Because of stigma and risk for discrimination, many employees with a disability might feel uncomfortable or unsafe disclosing this to their employer. And even though the ADA prohibits employers from requiring workers to share their specific diagnosis when seeking disability accommodations, many ask anyway.
Again, regulations only matter when they are enforced and followed.
Some employees may feel comfortable or even prefer to disclose their disability status or their diagnosis. They might feel like their supervisor can better support them by having this information.
Of course, this is just as valid as an employee who does not want to share this information. It should be up to the individual to choose what is right for them, not a mandate from leadership.
A streamlined process for requesting accommodations
If your workplace empowers employees to make reasonable adjustments on an as-needed basis, without disclosing disability status, they can create and implement their own accommodations.
This also allows employees to improve their mental health and productivity without bureaucracy. Employees feel valued, like their needs matter, and they can focus their energy on doing their job—rather than on jumping through hoop after hoop to get their needs met.
Of course, not every accommodation is simple to implement. In these cases, the process of requesting and receiving support should be simple and streamlined.
Cultivate a healthy workplace culture where people:
- Feel comfortable asking for support when they need it
- Know who to turn to when they need an accommodation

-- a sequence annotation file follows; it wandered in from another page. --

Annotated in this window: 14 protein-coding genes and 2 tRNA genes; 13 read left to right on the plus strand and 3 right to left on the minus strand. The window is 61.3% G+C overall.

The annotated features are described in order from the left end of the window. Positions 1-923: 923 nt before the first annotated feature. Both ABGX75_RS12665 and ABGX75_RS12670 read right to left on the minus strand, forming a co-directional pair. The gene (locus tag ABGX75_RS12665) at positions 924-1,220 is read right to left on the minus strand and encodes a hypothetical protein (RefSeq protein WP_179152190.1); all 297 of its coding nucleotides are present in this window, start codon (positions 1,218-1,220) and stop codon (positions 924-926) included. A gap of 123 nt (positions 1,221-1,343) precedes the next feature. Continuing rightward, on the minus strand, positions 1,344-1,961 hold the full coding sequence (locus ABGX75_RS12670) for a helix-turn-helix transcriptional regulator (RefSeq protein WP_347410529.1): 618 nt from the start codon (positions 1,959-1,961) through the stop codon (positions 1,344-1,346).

- Receive a response quickly
Understanding the true purpose of accommodations
Workplace flexibility and accommodations can help all employees be their best.
For example, many traditional workplace expectations are tailored to extrovert personality types, while about half of workers are introverted. An introverted employee might benefit from support that deviates from extroverted expectations.
Different brains work differently and thrive in various environments. Ask yourself if you want your workplace to look and run based on strict, traditional values, or if you want your employees to be and do their best.
Sometimes leadership misunderstands the purpose of accommodations. They may view accommodations as “special treatment” or employees asking to have different expectations than their peers.
This is not the case! Accommodation requests are your employees communicating to you what they need to do their best work for you.
With flexible policies, you can create a workplace where your employees’ needs are met without having to formally request accommodations, or where the process of making such a request is streamlined and low-stress.
4 steps to creating an accommodating workplace for all employees